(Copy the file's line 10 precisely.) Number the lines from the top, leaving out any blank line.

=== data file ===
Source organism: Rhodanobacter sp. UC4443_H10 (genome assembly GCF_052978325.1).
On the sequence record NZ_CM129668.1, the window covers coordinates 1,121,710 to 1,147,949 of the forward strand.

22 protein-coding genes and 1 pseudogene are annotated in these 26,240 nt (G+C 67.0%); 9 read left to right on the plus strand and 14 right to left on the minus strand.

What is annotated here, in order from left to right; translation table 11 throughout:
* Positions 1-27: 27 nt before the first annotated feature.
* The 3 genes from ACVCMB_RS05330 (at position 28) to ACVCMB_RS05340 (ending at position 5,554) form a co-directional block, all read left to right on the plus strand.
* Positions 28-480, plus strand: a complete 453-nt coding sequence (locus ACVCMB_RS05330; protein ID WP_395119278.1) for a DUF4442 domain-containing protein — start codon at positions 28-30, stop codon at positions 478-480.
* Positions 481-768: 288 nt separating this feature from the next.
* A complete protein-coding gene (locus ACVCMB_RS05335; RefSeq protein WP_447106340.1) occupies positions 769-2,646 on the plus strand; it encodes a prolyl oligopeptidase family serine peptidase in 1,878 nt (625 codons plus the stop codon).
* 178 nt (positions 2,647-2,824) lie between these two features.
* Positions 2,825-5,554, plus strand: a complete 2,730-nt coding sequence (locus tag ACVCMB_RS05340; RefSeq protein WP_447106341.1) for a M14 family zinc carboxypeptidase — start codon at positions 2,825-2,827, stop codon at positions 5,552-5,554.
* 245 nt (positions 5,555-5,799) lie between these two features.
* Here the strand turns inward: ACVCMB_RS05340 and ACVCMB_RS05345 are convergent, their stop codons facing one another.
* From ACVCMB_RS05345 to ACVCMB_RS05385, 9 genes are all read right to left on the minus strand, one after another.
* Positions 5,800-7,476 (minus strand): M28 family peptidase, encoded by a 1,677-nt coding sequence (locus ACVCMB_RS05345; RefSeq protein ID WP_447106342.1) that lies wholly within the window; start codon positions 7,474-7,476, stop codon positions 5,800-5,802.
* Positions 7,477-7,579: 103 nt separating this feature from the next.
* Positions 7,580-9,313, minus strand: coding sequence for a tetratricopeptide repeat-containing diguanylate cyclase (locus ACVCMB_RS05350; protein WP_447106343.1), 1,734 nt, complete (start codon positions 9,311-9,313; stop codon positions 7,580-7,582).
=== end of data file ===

* 178 nt (positions 2,647-2,824) lie between these two features.